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  • $\begingroup$ Thank you very much ! I will mark this answer as the accepted one since it provides a straightforward and space saving solution. The others are still very valuable too :) $\endgroup$
    – Morgane
    Nov 14, 2022 at 13:49
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The following code will remove the first 5 seconds (you can change it for the duration of your calibration tone) of all the .wav files in your working directory:

library(seewave)
library(tuneR)

setwd("") # Set your working directory to the folder containig the .WAV files you want to cut.

folder <- dir(pattern=".wav") # This will make a list with the names of the .wav files.
length(folder) # Check the number of files in your folder

secs_to_remove <- 5 # Define the number of seconds to remove from the beginning of your .wavs

# Run the .wav cutting loop.
for(i in 1:length(folder))
{
  waveFile <- readWave(folder[i])
  waveName <- substring(folder[i], 1, (nchar(folder[i])-4))
  waveLength <- round(length(waveFile@left) / [email protected], 2)
  cutWave  <- cutw(waveFile, from = secs_to_remove, to = waveLength, output = "Wave")
  writeWave(cutWave, filename = paste(waveName, "_cut.wav", sep = ""))
}

The cut wave files will be saved in your working directory (the same folder where the original audio files were) and will have "_cut.wav" written at the end.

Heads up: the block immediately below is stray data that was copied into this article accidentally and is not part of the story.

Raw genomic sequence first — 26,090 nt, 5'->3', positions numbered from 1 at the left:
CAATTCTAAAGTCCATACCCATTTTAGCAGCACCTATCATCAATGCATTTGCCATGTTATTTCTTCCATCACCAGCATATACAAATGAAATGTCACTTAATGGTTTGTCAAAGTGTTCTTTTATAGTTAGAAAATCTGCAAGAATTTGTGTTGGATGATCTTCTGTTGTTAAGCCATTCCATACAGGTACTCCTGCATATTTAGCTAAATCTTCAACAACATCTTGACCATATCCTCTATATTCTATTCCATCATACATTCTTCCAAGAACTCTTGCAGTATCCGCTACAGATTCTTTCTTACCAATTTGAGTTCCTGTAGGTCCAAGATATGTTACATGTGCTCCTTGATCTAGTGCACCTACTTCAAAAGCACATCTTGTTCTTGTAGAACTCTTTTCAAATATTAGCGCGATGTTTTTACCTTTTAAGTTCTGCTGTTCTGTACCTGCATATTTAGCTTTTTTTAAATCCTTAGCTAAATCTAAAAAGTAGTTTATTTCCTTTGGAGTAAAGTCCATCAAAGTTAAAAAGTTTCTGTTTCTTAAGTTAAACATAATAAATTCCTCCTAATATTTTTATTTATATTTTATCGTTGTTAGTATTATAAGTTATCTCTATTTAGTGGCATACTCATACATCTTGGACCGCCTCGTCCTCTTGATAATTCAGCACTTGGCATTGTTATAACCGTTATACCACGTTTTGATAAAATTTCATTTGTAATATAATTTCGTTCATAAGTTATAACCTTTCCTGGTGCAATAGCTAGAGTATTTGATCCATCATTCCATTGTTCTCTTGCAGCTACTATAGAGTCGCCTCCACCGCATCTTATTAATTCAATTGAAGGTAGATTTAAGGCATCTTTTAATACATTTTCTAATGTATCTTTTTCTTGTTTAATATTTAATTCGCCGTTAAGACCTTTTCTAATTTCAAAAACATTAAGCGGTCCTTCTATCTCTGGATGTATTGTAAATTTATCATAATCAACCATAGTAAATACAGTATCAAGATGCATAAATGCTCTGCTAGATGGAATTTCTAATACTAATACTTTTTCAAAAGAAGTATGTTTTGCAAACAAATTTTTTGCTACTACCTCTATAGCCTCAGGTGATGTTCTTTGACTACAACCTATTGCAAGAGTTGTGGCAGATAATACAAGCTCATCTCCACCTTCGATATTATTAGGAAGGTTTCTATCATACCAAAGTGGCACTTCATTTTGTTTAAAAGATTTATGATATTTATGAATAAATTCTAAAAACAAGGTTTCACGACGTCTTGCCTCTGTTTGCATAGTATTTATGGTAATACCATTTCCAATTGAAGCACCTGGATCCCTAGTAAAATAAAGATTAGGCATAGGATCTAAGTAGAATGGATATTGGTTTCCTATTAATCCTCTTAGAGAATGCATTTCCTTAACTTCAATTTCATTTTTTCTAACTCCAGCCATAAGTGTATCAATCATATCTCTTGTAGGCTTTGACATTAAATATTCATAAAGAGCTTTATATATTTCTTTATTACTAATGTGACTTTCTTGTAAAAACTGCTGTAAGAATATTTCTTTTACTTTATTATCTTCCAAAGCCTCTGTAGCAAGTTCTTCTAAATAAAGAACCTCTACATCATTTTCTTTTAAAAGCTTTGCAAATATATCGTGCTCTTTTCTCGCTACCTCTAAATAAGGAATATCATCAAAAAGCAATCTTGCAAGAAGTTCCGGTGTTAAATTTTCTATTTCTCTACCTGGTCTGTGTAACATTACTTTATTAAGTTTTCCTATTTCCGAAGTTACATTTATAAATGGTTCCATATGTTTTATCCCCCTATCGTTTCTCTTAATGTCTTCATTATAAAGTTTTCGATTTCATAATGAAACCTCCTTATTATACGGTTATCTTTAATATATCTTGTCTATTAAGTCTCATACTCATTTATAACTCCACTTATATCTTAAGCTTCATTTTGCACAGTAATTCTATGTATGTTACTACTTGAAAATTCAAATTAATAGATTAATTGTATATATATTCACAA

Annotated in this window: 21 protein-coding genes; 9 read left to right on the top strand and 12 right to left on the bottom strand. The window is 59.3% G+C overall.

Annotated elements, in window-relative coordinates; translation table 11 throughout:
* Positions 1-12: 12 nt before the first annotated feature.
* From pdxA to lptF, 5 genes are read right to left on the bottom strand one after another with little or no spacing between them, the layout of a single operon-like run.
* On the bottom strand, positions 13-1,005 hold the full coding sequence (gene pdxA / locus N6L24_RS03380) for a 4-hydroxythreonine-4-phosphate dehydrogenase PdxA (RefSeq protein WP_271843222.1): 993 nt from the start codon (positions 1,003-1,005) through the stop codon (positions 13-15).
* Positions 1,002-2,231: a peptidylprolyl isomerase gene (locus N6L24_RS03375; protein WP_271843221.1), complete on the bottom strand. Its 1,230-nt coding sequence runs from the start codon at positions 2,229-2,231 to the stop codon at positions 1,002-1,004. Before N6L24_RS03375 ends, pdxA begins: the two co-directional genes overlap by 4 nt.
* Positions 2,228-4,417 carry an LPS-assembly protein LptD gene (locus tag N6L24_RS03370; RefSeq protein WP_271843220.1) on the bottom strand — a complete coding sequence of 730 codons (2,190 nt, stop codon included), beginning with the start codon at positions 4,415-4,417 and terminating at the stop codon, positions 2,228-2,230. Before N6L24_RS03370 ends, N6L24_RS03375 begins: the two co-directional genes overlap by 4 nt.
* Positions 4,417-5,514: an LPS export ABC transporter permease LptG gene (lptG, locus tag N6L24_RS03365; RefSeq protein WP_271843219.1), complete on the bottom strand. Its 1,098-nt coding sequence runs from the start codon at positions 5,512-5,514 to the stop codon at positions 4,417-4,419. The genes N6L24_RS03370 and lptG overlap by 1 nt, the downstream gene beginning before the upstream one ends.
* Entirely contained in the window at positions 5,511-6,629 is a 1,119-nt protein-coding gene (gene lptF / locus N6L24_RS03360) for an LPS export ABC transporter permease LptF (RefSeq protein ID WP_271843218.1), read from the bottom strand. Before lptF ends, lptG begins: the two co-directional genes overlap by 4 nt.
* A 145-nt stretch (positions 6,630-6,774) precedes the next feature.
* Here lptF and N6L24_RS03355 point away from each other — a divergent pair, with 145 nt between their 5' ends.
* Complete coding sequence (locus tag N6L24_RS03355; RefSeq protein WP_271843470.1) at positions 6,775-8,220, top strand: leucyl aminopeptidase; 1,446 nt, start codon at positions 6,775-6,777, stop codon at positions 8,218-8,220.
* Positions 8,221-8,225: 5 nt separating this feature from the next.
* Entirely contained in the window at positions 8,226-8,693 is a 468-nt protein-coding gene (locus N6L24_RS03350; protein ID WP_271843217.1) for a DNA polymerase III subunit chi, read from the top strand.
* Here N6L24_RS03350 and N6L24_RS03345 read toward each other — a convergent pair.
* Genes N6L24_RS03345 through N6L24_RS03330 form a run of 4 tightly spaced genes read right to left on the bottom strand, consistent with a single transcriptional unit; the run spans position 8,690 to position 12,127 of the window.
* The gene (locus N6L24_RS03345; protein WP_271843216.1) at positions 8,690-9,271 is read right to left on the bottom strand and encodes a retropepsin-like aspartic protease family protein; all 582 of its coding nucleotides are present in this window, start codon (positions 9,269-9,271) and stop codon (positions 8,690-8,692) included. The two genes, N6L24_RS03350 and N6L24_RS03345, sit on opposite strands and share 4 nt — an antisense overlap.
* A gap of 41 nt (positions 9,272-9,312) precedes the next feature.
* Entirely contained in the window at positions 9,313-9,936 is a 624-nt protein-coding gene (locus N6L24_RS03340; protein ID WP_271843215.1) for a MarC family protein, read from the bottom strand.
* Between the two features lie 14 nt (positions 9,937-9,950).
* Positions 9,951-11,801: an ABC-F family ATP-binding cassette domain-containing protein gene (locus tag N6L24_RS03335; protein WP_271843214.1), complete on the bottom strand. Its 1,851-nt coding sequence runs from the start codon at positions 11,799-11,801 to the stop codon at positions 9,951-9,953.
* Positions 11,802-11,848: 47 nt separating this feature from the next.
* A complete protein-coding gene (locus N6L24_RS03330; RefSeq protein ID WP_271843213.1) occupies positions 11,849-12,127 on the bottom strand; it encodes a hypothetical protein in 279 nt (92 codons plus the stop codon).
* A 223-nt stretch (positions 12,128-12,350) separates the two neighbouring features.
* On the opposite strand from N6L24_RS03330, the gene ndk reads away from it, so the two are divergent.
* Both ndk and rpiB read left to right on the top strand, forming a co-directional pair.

Hope this helps!

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  • $\begingroup$ Thank you very much for you answer and the code sample. I accepted another answer as it was suggesting a solution directly within the software hence saving some disk space, but if could I would accepted both :) I am sure that code will be useful at some stage and to others too! Many thanks ! $\endgroup$
    – Morgane
    Nov 14, 2022 at 13:53
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The question on efficiency depends on the mode of operation.

If you never care about the calibration tone and have a lot of disk space available, you can simply cut the first couple of seconds.

As the calibration tone was inserted for a reason, I would never remove it from the analysis. It becomes only a system-relevant signal, in addition to the bioacoustic signals you are interested in.

If there is a calibration tone, cutting it a-priori indicates that you ignore its reason, which could trigger the suspicion that your data are not calibrated, while it would need calibration.

From a signal processing standpoint of view, reading in a couple of seconds more data does not matter. Starting processing not with the first sample but after a time offset, should also be no issue and I would be surprised if PAMGuard does not offer that possibility.

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  • $\begingroup$ These are very valid points. I fully agree calibration tones are very useful :) I suppose I was worried that in a soundscape analysis for instance, if they recurrently occur at high amplitude in the files, it would influence the final outcome when measuring energy across frequency bands. But maybe I can find a way to make the most of their purpose (ensure calibrated measurements) while still being able to look at some soundscape metrics... I will have a deeper look into it... Thank you for your reply, these are points I should definitely take into consideration ! $\endgroup$
    – Morgane
    Nov 11, 2022 at 11:02
  • $\begingroup$ I will also look at the time offset option at the processing stage in PAMGuard, as this would save some disk space compared to cutting files. Thanks ! $\endgroup$
    – Morgane
    Nov 11, 2022 at 11:12